here were several opportunities of expansion for the Shangri La group of Hotels in areas beyond Asia especially since several such properties had been dissolved in Europe and America because of the economic meltdown faced by their business houses. However, this had not impacted upon the hotel and hospitality or in fact any other industry of Asia and thus there was tremendous scope for the expansion of their services and business beyond the Asian territories (Singh, 2008). Some of the basic challenges faced by the Shangri La Company as it was poised on the expansion of its operations outside Asia were as follows:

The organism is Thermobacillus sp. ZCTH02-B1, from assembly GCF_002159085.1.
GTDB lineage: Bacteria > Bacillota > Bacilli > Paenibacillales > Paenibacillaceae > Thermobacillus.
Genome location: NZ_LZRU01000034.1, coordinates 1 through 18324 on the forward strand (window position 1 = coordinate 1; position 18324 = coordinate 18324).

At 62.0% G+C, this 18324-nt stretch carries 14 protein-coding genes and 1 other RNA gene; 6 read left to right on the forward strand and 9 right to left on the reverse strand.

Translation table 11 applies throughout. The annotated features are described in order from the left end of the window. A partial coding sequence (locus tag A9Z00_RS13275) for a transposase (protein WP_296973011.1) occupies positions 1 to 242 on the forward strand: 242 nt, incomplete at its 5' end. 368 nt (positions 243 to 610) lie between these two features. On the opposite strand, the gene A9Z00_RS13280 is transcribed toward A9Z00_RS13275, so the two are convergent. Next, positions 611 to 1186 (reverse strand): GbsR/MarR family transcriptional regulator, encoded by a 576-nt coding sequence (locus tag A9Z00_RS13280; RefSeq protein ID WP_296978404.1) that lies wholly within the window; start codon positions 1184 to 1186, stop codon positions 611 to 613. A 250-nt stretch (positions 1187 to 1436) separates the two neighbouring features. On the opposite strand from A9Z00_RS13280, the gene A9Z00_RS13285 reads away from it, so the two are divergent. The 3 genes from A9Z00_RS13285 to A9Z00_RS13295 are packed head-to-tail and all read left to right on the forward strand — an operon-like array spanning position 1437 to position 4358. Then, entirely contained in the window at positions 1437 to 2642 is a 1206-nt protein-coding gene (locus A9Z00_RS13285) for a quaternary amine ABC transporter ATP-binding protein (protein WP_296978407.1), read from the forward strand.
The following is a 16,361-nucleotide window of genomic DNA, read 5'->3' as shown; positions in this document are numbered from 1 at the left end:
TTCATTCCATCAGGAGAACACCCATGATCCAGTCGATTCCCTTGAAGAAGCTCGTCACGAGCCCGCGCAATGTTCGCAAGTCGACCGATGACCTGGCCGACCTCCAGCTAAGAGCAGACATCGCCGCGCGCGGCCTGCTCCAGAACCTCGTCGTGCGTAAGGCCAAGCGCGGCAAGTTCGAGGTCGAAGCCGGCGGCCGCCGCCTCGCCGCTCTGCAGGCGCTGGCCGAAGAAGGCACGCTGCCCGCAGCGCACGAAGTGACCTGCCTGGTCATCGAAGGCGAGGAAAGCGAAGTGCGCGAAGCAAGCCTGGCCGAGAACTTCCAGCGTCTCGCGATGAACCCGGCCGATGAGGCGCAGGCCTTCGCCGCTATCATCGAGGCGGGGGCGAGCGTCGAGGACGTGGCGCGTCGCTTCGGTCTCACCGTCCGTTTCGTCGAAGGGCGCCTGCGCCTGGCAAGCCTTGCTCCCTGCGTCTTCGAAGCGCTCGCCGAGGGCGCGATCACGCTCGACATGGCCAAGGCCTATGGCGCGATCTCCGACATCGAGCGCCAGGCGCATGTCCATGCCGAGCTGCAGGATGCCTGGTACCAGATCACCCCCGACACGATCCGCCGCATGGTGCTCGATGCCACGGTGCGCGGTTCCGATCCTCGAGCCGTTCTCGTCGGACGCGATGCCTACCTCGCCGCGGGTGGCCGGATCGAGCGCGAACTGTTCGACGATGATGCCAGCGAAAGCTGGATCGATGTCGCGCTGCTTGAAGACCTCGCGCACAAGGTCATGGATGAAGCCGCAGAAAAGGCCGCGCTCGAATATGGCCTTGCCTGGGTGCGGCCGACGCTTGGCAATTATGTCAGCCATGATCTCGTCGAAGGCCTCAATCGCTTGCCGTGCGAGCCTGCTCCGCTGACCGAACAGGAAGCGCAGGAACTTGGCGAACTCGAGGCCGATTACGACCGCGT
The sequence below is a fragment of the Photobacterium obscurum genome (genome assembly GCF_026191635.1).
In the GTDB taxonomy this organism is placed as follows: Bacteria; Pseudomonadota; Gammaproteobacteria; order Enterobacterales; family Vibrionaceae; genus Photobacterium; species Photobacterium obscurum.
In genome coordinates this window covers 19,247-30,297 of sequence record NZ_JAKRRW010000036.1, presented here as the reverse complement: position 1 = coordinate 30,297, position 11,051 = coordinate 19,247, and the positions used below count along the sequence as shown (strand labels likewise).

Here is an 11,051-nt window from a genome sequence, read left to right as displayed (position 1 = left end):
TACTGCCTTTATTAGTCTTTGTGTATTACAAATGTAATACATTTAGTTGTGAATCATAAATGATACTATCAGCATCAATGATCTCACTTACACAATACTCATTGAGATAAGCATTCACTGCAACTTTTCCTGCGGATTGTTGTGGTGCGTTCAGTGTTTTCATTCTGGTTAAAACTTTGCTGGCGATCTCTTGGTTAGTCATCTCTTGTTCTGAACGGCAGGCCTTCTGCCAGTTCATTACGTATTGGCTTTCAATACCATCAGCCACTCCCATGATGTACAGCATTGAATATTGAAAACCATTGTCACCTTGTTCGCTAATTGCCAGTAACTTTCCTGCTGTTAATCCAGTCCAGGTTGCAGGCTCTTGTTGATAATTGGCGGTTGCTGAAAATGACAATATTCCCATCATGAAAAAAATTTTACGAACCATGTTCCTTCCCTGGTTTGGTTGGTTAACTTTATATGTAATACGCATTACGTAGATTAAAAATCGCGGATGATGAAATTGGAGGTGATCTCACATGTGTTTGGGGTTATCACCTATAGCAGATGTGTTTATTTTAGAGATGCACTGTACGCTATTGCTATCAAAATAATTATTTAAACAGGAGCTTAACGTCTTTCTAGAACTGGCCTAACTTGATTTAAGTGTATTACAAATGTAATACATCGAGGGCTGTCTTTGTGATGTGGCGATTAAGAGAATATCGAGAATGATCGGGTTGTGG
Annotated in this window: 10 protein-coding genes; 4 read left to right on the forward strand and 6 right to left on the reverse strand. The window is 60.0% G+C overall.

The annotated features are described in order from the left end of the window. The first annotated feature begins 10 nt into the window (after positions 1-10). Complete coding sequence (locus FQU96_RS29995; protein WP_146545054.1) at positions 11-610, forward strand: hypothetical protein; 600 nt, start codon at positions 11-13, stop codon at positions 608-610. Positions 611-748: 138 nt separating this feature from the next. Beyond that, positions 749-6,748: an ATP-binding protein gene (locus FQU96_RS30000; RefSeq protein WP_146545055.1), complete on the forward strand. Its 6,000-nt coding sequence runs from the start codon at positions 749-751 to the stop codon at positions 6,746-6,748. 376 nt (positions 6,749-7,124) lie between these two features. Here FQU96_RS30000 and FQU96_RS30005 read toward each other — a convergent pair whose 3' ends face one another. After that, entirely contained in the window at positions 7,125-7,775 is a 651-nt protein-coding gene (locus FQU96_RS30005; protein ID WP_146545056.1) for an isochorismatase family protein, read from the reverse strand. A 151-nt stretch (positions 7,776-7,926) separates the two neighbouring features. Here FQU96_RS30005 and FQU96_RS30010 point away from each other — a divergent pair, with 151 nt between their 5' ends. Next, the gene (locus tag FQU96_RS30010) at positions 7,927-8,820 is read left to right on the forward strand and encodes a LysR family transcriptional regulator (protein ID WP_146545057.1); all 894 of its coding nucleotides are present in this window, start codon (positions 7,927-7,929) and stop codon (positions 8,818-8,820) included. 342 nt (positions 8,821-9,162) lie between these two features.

Lack of decision making potential among the employees who had been working with the company since long was a major drawback. Even the smallest decision of whether or not to leave off the cost of a bar drink to a quarrelsome client could not be conceived by the barkeeper or the manager of that section without consultation with the higher authorities. Thus, there was a marked need for more decision making at all the levels of the enterprise to ensure smooth and timely delivery of services. Delay in decision making was costing the company heavily in terms of time and revenue losses. This aspect was playing into the hands of their competition (Cooper, 2005).